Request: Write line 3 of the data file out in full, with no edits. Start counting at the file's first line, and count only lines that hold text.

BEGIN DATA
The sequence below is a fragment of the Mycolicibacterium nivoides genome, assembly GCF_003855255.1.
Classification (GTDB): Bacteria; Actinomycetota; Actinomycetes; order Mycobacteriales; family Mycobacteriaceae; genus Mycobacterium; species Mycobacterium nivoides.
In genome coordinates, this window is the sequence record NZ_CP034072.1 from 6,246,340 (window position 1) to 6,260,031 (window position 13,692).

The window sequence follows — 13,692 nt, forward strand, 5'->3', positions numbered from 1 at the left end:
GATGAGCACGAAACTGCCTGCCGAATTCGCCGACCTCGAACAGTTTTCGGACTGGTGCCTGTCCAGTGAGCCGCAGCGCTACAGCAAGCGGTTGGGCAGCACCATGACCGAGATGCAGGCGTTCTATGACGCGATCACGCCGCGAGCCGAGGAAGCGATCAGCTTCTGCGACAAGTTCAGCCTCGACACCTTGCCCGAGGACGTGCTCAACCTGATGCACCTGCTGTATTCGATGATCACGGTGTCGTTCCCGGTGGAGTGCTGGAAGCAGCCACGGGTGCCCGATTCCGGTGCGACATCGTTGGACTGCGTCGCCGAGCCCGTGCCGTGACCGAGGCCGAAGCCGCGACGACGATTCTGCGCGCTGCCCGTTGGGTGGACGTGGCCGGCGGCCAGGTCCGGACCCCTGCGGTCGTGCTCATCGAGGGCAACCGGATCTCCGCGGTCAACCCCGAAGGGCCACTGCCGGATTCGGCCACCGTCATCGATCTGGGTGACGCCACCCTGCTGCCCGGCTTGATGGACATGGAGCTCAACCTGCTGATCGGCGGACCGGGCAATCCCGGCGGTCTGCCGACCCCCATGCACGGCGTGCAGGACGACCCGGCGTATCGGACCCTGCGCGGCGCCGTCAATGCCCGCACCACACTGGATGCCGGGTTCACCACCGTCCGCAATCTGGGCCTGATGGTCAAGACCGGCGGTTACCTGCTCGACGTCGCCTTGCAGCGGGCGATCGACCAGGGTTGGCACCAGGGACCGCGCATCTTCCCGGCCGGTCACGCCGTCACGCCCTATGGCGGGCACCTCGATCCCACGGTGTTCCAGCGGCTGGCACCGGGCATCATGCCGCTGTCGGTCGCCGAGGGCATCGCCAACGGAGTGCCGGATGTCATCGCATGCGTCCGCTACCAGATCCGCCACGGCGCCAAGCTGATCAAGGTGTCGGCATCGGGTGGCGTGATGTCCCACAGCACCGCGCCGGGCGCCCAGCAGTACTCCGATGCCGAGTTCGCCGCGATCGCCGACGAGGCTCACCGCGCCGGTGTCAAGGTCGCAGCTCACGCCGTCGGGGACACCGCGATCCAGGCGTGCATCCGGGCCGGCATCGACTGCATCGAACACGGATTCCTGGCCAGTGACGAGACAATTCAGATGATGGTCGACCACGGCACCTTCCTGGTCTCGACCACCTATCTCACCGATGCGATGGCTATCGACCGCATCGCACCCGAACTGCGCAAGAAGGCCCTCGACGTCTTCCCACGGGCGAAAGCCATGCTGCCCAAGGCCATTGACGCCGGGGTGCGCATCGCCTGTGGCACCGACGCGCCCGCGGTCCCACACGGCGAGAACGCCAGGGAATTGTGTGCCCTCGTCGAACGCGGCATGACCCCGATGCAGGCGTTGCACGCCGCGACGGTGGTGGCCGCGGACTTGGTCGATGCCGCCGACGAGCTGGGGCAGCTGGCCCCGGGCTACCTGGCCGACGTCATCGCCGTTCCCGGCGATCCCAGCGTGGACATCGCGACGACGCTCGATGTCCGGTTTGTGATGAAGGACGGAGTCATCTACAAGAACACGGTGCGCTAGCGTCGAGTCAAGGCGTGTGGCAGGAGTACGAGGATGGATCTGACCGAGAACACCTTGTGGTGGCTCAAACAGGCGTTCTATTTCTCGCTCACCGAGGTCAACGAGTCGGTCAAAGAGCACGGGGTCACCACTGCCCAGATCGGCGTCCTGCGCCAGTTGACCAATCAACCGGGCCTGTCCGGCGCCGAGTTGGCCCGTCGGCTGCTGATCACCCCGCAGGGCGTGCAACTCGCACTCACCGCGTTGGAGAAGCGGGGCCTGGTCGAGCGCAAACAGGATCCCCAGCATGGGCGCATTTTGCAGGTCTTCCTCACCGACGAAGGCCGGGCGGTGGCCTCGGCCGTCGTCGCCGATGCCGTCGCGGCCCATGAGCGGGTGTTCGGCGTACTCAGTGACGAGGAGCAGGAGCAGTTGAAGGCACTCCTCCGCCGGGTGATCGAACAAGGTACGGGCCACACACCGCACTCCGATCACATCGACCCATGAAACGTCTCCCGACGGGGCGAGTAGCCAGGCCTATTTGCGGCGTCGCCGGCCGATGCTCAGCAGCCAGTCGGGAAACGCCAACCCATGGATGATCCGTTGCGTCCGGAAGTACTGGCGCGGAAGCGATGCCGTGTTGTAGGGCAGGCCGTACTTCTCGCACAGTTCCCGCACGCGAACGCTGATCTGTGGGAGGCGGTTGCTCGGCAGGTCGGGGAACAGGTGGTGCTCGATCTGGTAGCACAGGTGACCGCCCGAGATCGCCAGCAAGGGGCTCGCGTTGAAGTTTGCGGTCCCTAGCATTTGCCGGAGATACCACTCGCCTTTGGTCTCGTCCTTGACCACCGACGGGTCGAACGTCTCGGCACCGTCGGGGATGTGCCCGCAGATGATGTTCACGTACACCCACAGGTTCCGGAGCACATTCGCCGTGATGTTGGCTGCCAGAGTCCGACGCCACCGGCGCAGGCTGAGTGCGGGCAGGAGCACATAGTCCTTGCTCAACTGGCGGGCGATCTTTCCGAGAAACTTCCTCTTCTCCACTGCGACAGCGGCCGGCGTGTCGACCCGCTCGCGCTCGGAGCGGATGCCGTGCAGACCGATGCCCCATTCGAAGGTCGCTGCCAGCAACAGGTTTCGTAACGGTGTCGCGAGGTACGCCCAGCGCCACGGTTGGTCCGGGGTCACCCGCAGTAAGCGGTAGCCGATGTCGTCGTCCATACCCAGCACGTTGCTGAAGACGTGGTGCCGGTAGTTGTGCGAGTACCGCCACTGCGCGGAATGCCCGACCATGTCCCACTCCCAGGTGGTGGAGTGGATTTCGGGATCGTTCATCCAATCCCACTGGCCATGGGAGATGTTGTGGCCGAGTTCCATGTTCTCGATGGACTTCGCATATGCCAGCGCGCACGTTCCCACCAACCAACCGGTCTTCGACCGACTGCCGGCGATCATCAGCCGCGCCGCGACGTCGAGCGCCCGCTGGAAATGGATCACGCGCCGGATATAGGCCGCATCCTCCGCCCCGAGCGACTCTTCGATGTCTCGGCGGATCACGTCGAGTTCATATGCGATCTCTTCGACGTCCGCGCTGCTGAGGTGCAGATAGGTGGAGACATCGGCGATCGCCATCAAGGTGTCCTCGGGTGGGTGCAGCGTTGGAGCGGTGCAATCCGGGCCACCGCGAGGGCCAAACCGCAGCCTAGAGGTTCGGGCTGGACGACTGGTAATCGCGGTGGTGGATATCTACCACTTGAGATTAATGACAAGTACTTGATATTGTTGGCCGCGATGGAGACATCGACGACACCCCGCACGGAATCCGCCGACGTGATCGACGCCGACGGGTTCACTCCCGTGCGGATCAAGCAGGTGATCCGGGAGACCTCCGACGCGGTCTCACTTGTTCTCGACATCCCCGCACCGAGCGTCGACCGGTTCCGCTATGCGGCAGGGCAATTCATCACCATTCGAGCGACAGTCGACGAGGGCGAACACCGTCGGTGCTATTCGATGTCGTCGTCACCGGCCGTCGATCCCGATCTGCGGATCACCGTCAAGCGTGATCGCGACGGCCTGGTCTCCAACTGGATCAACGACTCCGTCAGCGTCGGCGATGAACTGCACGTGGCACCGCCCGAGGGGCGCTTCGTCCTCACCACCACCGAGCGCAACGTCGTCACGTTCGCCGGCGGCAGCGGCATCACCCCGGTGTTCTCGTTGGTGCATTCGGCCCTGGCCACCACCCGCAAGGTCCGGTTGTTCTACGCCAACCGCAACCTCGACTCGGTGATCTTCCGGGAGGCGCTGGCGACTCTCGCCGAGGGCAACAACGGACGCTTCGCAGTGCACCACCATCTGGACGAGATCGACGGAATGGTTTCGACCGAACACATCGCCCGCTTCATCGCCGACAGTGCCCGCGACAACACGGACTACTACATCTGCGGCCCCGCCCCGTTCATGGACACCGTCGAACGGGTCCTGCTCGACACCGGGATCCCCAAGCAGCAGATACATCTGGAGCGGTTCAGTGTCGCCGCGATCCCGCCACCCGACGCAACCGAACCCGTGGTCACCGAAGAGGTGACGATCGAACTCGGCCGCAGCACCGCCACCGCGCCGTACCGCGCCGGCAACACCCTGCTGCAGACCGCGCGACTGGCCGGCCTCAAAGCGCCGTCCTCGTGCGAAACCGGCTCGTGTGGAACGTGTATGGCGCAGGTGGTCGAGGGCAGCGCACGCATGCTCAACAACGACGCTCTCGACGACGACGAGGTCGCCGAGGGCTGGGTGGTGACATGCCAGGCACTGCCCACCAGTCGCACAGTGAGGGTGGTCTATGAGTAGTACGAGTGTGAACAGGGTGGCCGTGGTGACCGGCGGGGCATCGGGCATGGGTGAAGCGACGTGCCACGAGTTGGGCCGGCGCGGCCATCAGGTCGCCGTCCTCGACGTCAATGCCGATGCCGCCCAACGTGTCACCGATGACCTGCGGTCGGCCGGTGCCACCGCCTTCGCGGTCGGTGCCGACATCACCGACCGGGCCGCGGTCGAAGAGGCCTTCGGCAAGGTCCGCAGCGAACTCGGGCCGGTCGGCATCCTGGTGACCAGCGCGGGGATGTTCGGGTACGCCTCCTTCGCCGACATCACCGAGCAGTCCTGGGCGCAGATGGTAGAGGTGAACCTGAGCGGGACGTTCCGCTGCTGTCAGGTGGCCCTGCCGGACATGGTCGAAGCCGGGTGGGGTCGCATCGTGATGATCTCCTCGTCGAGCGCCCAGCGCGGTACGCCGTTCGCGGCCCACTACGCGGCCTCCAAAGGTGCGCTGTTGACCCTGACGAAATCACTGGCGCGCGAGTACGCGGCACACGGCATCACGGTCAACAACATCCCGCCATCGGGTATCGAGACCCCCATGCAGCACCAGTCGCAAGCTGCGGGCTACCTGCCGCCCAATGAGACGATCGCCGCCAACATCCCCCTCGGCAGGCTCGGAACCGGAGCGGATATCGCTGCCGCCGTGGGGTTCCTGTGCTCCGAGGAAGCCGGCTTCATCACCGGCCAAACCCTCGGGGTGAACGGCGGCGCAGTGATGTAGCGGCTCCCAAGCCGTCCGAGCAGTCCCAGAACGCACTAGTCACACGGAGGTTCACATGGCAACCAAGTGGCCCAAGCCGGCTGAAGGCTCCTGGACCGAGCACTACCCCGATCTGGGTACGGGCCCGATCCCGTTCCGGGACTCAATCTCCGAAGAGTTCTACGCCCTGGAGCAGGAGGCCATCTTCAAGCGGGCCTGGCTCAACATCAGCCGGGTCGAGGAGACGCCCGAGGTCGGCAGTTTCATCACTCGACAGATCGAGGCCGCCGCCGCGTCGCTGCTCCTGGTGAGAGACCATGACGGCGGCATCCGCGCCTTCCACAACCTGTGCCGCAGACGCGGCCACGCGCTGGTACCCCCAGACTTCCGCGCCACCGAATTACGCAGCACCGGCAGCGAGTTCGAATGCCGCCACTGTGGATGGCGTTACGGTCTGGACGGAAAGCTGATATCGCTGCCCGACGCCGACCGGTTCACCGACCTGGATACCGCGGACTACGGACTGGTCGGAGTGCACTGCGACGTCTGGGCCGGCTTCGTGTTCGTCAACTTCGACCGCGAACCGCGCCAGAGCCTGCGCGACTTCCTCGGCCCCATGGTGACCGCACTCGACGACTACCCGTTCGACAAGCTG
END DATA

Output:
In genome coordinates, this window is the sequence record NZ_CP034072.1 from 6,246,340 (window position 1) to 6,260,031 (window position 13,692).